Economists and governments recognise that water is the one natural resource that can stop cities expanding and halt population growth in any given area. There is only a finite amount of fresh water on the planet, so just how much does it take to produce food, and what could happen if countries start to run out?
Imagine going to the store and facing sky high prices for basic fruit and vegetables, and not being able to buy the groceries you normally enjoy on a weekly basis. Looking at data from waterfootprint.org, fruits like tomatoes require 180 litres of water to produce a 1kg yield, whereas mangos use almost 10 times as much with a whopping 1,600 litres. Apples and pears sit down the middle using 700 and 860 litres respectively. Basics such as rice consumes 3,400 litres of water per kg, and daily stables like bread (from wheat) and milk (1 litre) use 1,300 and 1,000 litres of water respectively.
Although roughly 70% of the Earth’s surface is comprised of water, 96% is salt water held in the oceans. In fact, only 1% of the fresh water on earth is available for use. Waterfootprint.org report that many countries experience water shortages, including the driest on earth – Australia.
Water consumption by Australian agriculture
Australians are no strangers to water restrictions, but food demand will always remain, regardless of conditions. So, which crops use the most water in Australia? Here’s the top 10.
- Wheat – 44 x109: That’s 44,000,000,000m3 of water, which is 44% of the total water used in agriculture in Australia.
- Fodder crops – 12 x109 (12%)
- Barley – 12 x109 (12%)
- Sugar cane – 5.1 x109 (5%)
- Cotton – 4 x109 (4%)
- Rapeseed – 3.7 x109 (4%)
- Oats – 3 x109 (3%)
- Sorghum – 3 x109 (3%)
- Lupins (legumes) – 2.4 x109(2%)
- Rice – 4.1 x109 (1%)
These 10 crops use 90% of all the water used in agriculture in Australia. Most of the east coast receives enough rainfall in a given year to meet this demand, with the main problems to crop production being destruction from extreme weather. However, key systems across the country – such as the Eyre Lake River, the De Grey, Ashburton and Murchison River basins – all experience severe water shortages annually.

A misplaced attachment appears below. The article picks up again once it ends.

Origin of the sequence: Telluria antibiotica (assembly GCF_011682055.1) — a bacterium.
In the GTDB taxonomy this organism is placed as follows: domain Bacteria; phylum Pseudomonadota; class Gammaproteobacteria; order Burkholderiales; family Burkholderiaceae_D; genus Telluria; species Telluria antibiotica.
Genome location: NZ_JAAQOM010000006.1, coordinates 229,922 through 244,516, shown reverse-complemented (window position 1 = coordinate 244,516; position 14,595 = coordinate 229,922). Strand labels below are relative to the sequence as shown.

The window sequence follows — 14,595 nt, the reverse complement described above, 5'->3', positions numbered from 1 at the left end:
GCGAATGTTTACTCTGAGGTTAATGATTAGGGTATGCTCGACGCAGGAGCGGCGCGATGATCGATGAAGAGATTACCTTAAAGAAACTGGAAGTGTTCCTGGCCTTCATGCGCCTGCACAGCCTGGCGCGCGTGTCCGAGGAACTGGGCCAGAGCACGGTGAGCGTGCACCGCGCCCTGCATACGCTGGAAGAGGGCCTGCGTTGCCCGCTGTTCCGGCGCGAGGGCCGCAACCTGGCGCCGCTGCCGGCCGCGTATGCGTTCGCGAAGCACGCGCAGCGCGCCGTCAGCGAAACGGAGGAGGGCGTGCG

Why our water doesn’t always stay in the country
We may think that water can only move across the globe with the weather, but another powerful force is the import and export of crops. Let’s take the humble tomato – One Australian farm can produce over 250,000 tonnes of tomatoes per year. If they export 25% overseas, that’s 62,500 tonnes of tomatoes heading away from Aussie shores to countries like India, China and Japan. If 1kg of tomatoes is 94% water, that’s 58,750 tonnes of water leaving Australian shores from one farm in one year.
Importing and exporting water
Extrapolating this for all Australian farms would depend on the crop type, production amounts and how much was being exported. In 2012-2013 Australia exported $31.8 billion of food overseas.
Similarly, Australia imports some foodstuffs, the value of which was around $11.6 billion in 2012-2013. New Zealand is our largest provider of foodstuffs at 17.8% of all imports, meaning lots of fresh water is making the relatively short journey across the Tasman Sea.
Australians don’t only consume Australian grown food
As mentioned above, Australia imports over $11 billion in food from overseas per year, a figure that has grown by around $2.6 billion since 2007. Australia ranks 15th for global water use, the list below takes a look at the world’s top water consumers.
Top 10 water using countries (m3 of water per year)
- India – 1000×109 that’s 1,000,000,000,000 m3 of water per year
- China – 960×109
- North America – 800×109
- Brazil – 320 x109
- Indonesia – 310 x109
- Russia – 310 x109
- Nigeria – 190 x109
- Argentina – 170 x109
- Canada – 140 x109
- Thailand – 130 x109
Around 38% of the global water food print is accounted for by the top 3 countries. It’s also worth noting that Australia is 15th on the above list, using 99 x109 m3 of water per year.
What if these countries cannot produce the foods we rely on?
Three large countries we import goods from – India, Thailand, and China – currently experience water scarcity. If they were no longer able to supply Australia with these water intensive foods, it’s likely the prices of these goods would increase dramatically in Australian stores. This effect was seen at a local level when the price of bananas was expected to triple after cyclone Yasi in 2011. The supply of the product decreased, but demand was the same, driving prices up. Similarly, across the pond the UK saw prices rise by 30% in 2008 because droughts and high oil prices affected water-poor countries ability to produce food for export. Let’s take a closer look at these countries.